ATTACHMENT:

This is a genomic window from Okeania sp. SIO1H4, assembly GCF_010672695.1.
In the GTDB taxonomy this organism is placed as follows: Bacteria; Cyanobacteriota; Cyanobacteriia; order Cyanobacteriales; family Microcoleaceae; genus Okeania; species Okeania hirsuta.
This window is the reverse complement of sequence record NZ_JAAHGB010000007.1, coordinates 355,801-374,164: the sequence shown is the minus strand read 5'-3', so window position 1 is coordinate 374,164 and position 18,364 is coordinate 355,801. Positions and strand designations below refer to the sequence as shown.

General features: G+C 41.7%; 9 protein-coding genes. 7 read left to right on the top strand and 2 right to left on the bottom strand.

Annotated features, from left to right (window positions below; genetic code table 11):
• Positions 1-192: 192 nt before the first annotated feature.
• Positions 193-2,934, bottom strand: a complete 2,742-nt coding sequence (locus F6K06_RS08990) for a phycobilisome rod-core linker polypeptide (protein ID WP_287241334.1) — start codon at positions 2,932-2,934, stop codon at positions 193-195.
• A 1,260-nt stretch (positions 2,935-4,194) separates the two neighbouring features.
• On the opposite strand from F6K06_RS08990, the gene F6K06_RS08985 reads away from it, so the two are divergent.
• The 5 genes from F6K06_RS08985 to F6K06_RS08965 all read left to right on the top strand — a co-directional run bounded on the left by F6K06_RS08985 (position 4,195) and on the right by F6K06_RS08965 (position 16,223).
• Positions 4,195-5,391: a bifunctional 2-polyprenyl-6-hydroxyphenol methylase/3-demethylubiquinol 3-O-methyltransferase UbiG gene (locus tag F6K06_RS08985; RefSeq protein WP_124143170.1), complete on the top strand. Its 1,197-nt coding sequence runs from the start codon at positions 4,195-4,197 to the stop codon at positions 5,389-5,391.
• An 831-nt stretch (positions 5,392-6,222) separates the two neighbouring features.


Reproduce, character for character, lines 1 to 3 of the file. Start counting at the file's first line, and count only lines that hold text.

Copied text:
This is a genomic window from Okeania sp. SIO1H4, assembly GCF_010672695.1.
In the GTDB taxonomy this organism is placed as follows: Bacteria; Cyanobacteriota; Cyanobacteriia; order Cyanobacteriales; family Microcoleaceae; genus Okeania; species Okeania hirsuta.
This window is the reverse complement of sequence record NZ_JAAHGB010000007.1, coordinates 355,801-374,164: the sequence shown is the minus strand read 5'-3', so window position 1 is coordinate 374,164 and position 18,364 is coordinate 355,801. Positions and strand designations below refer to the sequence as shown.